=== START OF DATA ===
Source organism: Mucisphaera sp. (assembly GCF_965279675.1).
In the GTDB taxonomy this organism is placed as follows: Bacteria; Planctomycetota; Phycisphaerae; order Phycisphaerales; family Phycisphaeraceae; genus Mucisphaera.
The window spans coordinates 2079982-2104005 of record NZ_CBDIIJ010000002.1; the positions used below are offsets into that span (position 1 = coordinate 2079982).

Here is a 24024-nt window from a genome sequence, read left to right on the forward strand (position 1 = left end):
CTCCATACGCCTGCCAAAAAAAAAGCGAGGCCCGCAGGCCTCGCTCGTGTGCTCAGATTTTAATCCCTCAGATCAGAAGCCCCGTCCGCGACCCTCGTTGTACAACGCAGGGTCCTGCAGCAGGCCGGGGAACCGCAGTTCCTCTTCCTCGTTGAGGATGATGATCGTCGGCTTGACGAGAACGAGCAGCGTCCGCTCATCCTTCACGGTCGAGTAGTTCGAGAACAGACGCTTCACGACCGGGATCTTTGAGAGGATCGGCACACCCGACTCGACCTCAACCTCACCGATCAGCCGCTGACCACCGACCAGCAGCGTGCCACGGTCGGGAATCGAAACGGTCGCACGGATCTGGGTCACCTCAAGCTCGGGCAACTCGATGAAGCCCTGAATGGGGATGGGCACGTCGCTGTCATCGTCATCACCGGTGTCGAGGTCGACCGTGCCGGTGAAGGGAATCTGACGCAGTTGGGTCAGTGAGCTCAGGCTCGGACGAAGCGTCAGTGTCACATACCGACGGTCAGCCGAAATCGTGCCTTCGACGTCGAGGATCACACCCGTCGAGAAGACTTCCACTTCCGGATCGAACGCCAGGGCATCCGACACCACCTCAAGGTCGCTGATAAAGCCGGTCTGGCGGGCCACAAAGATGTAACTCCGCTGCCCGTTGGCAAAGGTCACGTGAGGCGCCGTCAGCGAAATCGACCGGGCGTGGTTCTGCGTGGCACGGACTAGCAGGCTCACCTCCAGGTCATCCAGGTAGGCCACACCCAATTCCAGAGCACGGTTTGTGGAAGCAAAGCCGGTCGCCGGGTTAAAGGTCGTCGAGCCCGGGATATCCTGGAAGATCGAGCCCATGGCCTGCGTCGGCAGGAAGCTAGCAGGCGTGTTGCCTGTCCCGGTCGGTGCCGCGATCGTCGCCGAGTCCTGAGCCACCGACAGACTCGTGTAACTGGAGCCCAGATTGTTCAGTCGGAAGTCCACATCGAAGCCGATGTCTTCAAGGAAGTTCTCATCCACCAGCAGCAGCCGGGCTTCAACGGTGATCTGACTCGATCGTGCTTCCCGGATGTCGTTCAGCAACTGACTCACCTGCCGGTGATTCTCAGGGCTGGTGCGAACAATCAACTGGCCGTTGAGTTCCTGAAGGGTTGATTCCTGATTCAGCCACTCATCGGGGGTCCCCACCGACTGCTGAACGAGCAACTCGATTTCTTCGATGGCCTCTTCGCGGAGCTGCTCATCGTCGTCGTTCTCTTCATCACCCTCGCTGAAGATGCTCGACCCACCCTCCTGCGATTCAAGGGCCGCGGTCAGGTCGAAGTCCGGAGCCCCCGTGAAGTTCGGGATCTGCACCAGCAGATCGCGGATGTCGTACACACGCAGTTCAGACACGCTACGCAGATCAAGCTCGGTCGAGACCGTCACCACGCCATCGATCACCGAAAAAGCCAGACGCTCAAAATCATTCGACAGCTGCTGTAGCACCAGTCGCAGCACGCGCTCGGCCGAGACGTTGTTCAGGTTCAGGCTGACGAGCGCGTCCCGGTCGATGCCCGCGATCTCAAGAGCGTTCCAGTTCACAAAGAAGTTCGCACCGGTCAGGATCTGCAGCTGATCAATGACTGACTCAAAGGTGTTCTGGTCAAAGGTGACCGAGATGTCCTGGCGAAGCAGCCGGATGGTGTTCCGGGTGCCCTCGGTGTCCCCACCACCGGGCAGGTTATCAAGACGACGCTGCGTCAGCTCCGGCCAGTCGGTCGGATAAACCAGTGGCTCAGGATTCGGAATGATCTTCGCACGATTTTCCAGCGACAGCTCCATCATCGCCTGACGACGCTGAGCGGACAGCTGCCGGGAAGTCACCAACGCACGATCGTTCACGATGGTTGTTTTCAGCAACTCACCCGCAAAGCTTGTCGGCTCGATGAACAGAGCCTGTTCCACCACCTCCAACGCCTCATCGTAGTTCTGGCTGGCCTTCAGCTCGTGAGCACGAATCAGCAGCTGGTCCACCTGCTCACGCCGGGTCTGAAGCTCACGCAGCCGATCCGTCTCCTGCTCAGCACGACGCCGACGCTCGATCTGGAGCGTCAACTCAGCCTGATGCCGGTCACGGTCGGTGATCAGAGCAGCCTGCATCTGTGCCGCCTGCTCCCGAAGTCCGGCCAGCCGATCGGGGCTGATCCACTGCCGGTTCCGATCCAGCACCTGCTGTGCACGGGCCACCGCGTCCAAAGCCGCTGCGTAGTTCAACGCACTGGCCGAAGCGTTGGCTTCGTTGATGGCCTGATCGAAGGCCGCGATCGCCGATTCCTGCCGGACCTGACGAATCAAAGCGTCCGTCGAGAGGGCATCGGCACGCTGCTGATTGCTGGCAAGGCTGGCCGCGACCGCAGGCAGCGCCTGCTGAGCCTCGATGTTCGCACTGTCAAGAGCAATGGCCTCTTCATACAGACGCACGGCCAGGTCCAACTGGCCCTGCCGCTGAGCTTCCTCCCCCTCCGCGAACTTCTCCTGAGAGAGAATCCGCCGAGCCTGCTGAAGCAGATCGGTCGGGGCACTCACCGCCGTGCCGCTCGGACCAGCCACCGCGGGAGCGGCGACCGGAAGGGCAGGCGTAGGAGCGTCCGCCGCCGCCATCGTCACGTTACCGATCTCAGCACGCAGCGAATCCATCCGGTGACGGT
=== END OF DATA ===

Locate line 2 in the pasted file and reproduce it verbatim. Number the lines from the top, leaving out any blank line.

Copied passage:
In the GTDB taxonomy this organism is placed as follows: Bacteria; Planctomycetota; Phycisphaerae; order Phycisphaerales; family Phycisphaeraceae; genus Mucisphaera.